Great presentation and demonstration from Piero Milani from Infocamere about BRITE, which is an EU funded effort to bring the Business Registrars of Europe together. The mission is to establish a framework for the interoperability between the Business Registration Authorities of Europe.
The project that Piero was talking about is a pilot that they have developed with the assistance of Adobe. Full disclosure: using CoreFiling technology to make the XBRL part happen. The problem that Piero and his colleagues have been tackling is to do with government and local authority procurement. One of the requirements in most official tenders is for tenderers to provide proof (available only from their company registrar) that they have the appropriate legal standing and, further, that they have a certain amount of revenue or assets available to them.
The problem is that there is a different company registrar in each of the 27 states (that’s countries for our North American readers) of the European Union. And something like 18 official languages. So how does a company in Sweden bid for work in Italy and not be indirectly discriminated against, because the government agency in Italy doesn’t know anything about the legal situation (or the language) in Sweden?
Their proof of concept (covering 5 countries at present) is a good example of collaboration and a great example of the type of problem that interactive data, supported by agreed and well-defined metadata can solve. And this is a very different environment to the typical XBRL examples you’ve probably heard.
A number of company registrars across Europe, including in Italy, are mandating or offering a mechanism to allow small companies to file their accounts in XBRL. Companies House in the UK have received more than 100,000 such filings in the first year of the operation of their system to accept XBRL-based e-filings.This pilot leverages the availability (or future availability) of that information.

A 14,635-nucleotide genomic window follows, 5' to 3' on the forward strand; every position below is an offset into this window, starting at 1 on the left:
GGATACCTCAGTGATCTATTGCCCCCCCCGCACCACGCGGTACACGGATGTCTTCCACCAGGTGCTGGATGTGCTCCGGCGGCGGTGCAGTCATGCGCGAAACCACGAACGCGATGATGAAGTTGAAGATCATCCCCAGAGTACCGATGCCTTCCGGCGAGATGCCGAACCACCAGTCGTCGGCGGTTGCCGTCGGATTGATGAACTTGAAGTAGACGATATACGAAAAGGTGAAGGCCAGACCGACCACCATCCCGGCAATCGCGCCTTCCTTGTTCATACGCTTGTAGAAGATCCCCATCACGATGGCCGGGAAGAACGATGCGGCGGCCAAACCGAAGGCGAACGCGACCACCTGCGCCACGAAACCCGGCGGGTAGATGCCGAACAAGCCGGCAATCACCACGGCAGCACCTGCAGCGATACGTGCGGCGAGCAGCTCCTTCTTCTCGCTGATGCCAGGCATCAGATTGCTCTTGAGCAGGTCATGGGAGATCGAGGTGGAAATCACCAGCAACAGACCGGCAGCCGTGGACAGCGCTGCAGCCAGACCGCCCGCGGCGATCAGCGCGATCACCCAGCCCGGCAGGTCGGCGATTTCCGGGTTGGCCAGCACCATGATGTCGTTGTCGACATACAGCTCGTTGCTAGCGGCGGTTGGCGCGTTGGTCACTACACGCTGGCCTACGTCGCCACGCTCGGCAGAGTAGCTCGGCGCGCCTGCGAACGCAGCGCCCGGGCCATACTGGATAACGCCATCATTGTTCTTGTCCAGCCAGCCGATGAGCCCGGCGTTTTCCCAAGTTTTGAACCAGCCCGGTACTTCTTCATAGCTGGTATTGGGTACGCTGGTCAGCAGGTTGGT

So the BRITE pilot allows a company tendering for some work in a different part of Europe to apply to their own company registrar for a statement about their finances and legal standing. The BRITE mechanism uses an agreed vocabulary (and a single PDF document) that gets filled in by the home company registrar, for provision to the government agency that is running the procurement.
The PDF contains summary information (with labels available in the language of the procuring agency) as well as an official extract from the registrar’s system, proving the legal standing. In addition (this is the really good bit) they provide an extract from the XBRL filing that the tendering company has made and provide that in a read-only form in the PDF. So turnover, profit, assets etc are set out in the form. Click on a drop-down and you can change the language of the labels. Click a button and you can extract the data out in XBRL format.
Simple. Compelling. Solves a problem that exists today. More power to the BRITE project. Congrats!
Yesterday we released a free as in beer, no licencing restrictions copy of our fully featured XBRL taxonomy development platform. Yes folks, SpiderMonkey Personal Version is available for download now. Read the press release here.
Why would we do that? It’s user friendly. It lets users make it easy to build complete, multi-lingual taxonomies. It is full of features that make life easier, including capabilities to unify, or de-duplicate reporting concepts. It’s based an the Eclipse Rich Client Application, and our True North validation and processing engine so it’s rock solid. It’s a great way not just to learn about taxonomies and XBRL in general, but as *the* tool of choice for that task. And we are giving it away?
Well, we are genuinely committed to making sure that XBRL gets adopted right around the world, so this should help out.
We also believe that folk that need a bit of extra help will buy the Professional version from us, in order to get full support, or, for larger operations that need multi-user features and all of the comfort, reporting, audit trails and power that is offered by the Enterprise Version. So this move is not completely altruistic. But I did mention that it’s free, right?